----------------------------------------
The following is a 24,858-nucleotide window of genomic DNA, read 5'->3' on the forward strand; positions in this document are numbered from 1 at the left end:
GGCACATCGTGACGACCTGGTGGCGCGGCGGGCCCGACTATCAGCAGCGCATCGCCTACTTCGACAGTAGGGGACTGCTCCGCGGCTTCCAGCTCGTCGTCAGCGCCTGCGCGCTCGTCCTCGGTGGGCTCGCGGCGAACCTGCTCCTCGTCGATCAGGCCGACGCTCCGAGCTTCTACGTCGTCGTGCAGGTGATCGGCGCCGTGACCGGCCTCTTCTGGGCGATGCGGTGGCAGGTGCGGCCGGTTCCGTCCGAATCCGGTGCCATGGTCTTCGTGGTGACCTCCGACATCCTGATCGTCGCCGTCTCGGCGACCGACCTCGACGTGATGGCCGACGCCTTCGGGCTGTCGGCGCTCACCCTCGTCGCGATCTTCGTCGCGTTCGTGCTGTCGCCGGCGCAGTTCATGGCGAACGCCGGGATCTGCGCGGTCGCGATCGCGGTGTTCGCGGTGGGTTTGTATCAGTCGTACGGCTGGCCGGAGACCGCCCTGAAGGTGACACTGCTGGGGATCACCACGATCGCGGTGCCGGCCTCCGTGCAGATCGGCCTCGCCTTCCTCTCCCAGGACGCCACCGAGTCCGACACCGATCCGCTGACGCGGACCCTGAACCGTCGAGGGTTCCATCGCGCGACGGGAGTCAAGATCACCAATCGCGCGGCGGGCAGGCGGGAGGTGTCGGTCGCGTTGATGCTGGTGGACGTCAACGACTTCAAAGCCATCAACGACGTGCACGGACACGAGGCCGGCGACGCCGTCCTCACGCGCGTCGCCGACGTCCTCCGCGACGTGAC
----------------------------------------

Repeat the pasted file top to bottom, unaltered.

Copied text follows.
The following is a 24,858-nucleotide window of genomic DNA, read 5'->3' on the forward strand; positions in this document are numbered from 1 at the left end:
GGCACATCGTGACGACCTGGTGGCGCGGCGGGCCCGACTATCAGCAGCGCATCGCCTACTTCGACAGTAGGGGACTGCTCCGCGGCTTCCAGCTCGTCGTCAGCGCCTGCGCGCTCGTCCTCGGTGGGCTCGCGGCGAACCTGCTCCTCGTCGATCAGGCCGACGCTCCGAGCTTCTACGTCGTCGTGCAGGTGATCGGCGCCGTGACCGGCCTCTTCTGGGCGATGCGGTGGCAGGTGCGGCCGGTTCCGTCCGAATCCGGTGCCATGGTCTTCGTGGTGACCTCCGACATCCTGATCGTCGCCGTCTCGGCGACCGACCTCGACGTGATGGCCGACGCCTTCGGGCTGTCGGCGCTCACCCTCGTCGCGATCTTCGTCGCGTTCGTGCTGTCGCCGGCGCAGTTCATGGCGAACGCCGGGATCTGCGCGGTCGCGATCGCGGTGTTCGCGGTGGGTTTGTATCAGTCGTACGGCTGGCCGGAGACCGCCCTGAAGGTGACACTGCTGGGGATCACCACGATCGCGGTGCCGGCCTCCGTGCAGATCGGCCTCGCCTTCCTCTCCCAGGACGCCACCGAGTCCGACACCGATCCGCTGACGCGGACCCTGAACCGTCGAGGGTTCCATCGCGCGACGGGAGTCAAGATCACCAATCGCGCGGCGGGCAGGCGGGAGGTGTCGGTCGCGTTGATGCTGGTGGACGTCAACGACTTCAAAGCCATCAACGACGTGCACGGACACGAGGCCGGCGACGCCGTCCTCACGCGCGTCGCCGACGTCCTCCGCGACGTGAC